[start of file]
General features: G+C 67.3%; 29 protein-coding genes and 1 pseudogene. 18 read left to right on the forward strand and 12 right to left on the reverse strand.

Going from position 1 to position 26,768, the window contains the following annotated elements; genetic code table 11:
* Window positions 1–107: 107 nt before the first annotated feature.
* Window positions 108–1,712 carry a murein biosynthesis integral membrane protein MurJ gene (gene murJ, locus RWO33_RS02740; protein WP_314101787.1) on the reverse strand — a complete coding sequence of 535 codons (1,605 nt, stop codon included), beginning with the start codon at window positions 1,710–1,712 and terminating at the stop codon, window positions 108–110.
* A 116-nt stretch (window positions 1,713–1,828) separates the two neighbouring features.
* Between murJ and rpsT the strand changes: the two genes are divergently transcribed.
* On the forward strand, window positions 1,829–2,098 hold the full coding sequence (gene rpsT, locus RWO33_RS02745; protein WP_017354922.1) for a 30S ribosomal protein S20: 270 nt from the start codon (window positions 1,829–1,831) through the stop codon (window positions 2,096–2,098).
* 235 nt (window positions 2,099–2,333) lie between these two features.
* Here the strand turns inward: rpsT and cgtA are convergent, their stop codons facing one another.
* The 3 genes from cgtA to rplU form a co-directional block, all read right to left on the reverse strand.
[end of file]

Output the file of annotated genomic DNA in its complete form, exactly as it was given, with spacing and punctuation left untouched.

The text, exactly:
General features: G+C 67.3%; 29 protein-coding genes and 1 pseudogene. 18 read left to right on the forward strand and 12 right to left on the reverse strand.

Going from position 1 to position 26,768, the window contains the following annotated elements; genetic code table 11:
* Window positions 1–107: 107 nt before the first annotated feature.
* Window positions 108–1,712 carry a murein biosynthesis integral membrane protein MurJ gene (gene murJ, locus RWO33_RS02740; protein WP_314101787.1) on the reverse strand — a complete coding sequence of 535 codons (1,605 nt, stop codon included), beginning with the start codon at window positions 1,710–1,712 and terminating at the stop codon, window positions 108–110.
* A 116-nt stretch (window positions 1,713–1,828) separates the two neighbouring features.
* Between murJ and rpsT the strand changes: the two genes are divergently transcribed.
* On the forward strand, window positions 1,829–2,098 hold the full coding sequence (gene rpsT, locus RWO33_RS02745; protein WP_017354922.1) for a 30S ribosomal protein S20: 270 nt from the start codon (window positions 1,829–1,831) through the stop codon (window positions 2,096–2,098).
* 235 nt (window positions 2,099–2,333) lie between these two features.
* Here the strand turns inward: rpsT and cgtA are convergent, their stop codons facing one another.
* The 3 genes from cgtA to rplU form a co-directional block, all read right to left on the reverse strand.